Docker 101: How to Install Docker on Ubuntu Server 22.04
Compared to other solutions, Docker is more user-friendly, offers many graphical applications (so you don’t always have to work from the command line), and is supported on Linux, macOS, and Windows.
Also: Docker 101: why you should use containers
I have deployed hundreds of applications and services with this tool and found it to be an invaluable part of my daily workflow. In many cases, deploying the containerized application via Docker is much faster and more reliable than manually deploying the same application/service.
Ready? Let’s go to the installation.
Installation on Ubuntu
1. Add the necessary repository
The first thing you need to do is login to your Ubuntu instance and add the necessary repository (because the version of Docker found in the standard repository is not the latest community edition we want). Once connected, add the official Docker GPG key with the command:
curl -fsSL https://download.docker.com/linux/ubuntu/gpg | sudo gpg –dearmor -o /usr/share/keyrings/docker-archive-keyring.gpg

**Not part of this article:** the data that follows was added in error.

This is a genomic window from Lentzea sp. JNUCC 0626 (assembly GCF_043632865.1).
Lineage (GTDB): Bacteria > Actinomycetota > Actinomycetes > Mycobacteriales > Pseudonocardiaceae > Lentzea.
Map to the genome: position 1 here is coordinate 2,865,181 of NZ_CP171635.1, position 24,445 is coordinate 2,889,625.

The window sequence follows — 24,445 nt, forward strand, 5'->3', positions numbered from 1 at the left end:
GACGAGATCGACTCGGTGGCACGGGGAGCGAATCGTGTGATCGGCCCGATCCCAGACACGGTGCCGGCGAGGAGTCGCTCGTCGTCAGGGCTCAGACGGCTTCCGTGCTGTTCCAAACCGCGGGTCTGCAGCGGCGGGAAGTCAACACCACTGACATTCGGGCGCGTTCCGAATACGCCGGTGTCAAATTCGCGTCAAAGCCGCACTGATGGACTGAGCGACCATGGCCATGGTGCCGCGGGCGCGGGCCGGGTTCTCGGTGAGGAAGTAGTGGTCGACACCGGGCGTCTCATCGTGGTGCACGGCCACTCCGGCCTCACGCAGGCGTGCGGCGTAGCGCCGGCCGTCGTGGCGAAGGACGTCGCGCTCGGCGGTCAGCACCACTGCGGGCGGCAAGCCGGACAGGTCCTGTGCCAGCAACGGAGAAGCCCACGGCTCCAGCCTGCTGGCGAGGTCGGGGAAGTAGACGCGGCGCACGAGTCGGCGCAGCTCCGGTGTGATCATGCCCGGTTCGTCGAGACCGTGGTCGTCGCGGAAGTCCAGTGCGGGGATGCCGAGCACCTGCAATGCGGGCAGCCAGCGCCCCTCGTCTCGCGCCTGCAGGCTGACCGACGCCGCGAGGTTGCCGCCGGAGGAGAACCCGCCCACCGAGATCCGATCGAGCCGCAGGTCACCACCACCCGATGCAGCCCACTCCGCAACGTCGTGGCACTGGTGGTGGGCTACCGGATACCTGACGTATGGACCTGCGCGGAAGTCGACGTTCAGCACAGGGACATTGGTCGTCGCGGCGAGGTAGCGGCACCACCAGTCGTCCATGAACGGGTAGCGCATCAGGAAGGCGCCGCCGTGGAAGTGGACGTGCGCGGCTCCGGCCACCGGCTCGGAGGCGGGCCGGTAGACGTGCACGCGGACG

Next, add the official Docker repository:
echo “deb [arch=amd64 signed-by=/usr/share/keyrings/docker-archive-keyring.gpg] https://download.docker.com/linux/ubuntu $(lsb_release -cs) stable” | sudo tee /etc/apt/sources.list.d/docker.list > /dev/null
2. Install necessary dependencies
We will then install the required dependencies with the command:
sudo apt-get install apt-transport-https ca-certificates curl gnupg lsb-release -y
3. Install Docker
Finally, update apt and install Docker with the following commands:
sudo apt-get update sudo apt-get install docker-ce docker-ce-cli containerd.io -y
4. Add your user to the Docker group
In order to be able to use Docker without having to invoke it with sudo (which can lead to security issues), you need to add your user to the docker group with:
sudo usermod -aG $USER docker
Log out and log back in for the changes to take effect.
Docker is now ready to use on your Ubuntu machine.
Test the installation
Once Docker is installed, you can verify the installation by running the command:
In the output, you should see something like this:
Server: Docker Engine – Community Engine: Version: 20.10.14
Let’s make sure your user can run a Docker command by dropping the hello-world image with:
If the image is successfully pulled, congratulations, Docker is installed and ready to go. Next time you will learn how to deploy your first container with Docker.